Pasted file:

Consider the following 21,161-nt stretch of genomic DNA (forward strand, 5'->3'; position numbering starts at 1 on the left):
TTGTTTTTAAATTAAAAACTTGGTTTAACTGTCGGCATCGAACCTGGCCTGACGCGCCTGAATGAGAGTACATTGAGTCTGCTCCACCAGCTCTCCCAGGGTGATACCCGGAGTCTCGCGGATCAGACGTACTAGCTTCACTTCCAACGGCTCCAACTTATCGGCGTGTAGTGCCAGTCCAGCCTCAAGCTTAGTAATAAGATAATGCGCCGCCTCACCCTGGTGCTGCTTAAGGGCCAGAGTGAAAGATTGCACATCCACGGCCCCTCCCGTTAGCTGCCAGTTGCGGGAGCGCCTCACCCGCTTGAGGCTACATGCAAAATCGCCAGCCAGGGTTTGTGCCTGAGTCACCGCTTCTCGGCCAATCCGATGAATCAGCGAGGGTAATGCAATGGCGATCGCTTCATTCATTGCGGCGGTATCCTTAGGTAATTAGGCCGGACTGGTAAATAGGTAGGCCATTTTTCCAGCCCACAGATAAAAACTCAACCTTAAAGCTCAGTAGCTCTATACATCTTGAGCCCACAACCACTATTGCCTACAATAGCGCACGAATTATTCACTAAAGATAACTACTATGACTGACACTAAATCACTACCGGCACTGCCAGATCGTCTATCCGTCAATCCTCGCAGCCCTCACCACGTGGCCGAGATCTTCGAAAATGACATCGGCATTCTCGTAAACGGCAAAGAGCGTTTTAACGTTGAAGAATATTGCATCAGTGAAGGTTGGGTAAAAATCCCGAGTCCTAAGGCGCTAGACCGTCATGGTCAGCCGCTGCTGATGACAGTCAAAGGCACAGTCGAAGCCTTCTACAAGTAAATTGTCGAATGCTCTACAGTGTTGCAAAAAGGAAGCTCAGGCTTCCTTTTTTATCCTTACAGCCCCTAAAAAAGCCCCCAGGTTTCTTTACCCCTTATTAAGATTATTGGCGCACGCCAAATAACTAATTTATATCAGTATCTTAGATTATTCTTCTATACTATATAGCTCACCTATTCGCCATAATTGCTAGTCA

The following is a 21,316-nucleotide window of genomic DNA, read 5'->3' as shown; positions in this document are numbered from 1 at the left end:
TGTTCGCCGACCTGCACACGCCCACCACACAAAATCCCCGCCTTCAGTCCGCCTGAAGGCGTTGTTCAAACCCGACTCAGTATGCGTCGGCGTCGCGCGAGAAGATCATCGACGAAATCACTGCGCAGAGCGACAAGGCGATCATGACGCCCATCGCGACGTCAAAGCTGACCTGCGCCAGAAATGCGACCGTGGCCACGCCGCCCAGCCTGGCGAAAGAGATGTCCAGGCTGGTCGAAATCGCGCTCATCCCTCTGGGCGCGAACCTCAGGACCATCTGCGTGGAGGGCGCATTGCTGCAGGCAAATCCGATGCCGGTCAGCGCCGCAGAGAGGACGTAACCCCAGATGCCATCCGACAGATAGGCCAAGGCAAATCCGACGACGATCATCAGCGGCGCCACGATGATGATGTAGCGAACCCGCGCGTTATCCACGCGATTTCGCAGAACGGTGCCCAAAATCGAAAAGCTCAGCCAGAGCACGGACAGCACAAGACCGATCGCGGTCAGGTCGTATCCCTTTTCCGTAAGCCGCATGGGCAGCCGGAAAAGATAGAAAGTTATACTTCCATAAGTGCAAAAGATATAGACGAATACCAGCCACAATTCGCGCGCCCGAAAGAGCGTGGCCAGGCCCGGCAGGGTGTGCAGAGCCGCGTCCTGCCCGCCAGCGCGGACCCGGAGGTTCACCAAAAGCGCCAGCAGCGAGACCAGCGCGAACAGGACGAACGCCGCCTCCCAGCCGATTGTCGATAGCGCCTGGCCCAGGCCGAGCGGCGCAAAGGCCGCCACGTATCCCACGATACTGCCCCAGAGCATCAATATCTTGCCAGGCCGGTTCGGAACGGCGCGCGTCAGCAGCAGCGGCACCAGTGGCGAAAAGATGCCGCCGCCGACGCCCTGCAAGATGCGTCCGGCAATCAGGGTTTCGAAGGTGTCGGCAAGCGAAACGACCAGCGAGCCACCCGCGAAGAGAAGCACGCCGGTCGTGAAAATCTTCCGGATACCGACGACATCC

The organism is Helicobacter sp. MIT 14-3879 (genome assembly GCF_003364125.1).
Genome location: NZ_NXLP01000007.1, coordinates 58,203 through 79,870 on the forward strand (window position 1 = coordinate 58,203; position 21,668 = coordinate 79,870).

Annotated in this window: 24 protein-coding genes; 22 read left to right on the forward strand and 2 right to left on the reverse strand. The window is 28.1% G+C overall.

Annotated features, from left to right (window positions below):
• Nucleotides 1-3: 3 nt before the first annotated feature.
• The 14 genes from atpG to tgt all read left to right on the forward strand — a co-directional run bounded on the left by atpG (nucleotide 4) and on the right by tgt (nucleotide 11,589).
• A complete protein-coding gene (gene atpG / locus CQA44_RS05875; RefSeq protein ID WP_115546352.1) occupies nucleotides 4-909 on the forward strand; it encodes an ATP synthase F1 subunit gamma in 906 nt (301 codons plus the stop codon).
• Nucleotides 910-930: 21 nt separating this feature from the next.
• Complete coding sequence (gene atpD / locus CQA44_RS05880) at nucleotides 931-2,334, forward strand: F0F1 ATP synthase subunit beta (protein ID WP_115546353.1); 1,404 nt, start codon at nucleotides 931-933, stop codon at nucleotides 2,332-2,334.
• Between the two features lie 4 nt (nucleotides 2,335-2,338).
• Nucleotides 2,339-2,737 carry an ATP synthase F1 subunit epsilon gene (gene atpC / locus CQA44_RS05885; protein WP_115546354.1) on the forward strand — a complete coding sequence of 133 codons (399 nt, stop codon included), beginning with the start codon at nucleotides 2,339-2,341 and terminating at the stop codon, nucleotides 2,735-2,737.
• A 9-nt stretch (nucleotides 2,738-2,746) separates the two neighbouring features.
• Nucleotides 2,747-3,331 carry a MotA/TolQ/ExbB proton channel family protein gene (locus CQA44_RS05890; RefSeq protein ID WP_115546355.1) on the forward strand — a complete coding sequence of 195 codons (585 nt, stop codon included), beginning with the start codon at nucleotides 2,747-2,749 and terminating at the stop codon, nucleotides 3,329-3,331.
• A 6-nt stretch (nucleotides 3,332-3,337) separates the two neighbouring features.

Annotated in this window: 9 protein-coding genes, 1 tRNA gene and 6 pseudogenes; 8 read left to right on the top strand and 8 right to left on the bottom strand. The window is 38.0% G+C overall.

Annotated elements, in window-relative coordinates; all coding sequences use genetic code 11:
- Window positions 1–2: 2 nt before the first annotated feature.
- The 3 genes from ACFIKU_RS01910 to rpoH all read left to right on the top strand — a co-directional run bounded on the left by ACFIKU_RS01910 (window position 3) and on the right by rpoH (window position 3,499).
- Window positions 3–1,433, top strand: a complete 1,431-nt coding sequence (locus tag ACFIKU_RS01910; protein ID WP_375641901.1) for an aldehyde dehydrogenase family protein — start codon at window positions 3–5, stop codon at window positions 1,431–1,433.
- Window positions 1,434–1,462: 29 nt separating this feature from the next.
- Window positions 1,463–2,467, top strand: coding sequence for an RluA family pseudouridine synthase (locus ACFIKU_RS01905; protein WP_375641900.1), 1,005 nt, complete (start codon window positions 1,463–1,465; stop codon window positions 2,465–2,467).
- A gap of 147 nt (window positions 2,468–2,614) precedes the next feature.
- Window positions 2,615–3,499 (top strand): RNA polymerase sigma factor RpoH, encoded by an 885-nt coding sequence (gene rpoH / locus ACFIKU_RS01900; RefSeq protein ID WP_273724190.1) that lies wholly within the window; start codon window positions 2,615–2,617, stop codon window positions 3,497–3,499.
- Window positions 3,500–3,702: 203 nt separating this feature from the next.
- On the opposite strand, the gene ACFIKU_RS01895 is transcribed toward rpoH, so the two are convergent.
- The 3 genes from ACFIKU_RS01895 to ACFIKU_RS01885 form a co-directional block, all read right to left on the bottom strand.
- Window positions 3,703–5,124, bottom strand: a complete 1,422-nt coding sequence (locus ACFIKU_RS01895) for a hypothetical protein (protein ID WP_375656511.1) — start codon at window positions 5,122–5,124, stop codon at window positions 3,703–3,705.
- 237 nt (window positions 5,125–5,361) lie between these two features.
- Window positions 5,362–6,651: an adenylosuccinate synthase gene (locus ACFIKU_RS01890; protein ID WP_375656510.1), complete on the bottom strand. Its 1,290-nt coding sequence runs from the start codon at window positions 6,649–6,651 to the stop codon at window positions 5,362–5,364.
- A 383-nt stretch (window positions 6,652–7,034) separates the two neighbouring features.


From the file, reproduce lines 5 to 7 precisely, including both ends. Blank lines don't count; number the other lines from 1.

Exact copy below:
The organism is Helicobacter sp. MIT 14-3879 (genome assembly GCF_003364125.1).
Genome location: NZ_NXLP01000007.1, coordinates 58,203 through 79,870 on the forward strand (window position 1 = coordinate 58,203; position 21,668 = coordinate 79,870).

Annotated in this window: 24 protein-coding genes; 22 read left to right on the forward strand and 2 right to left on the reverse strand. The window is 28.1% G+C overall.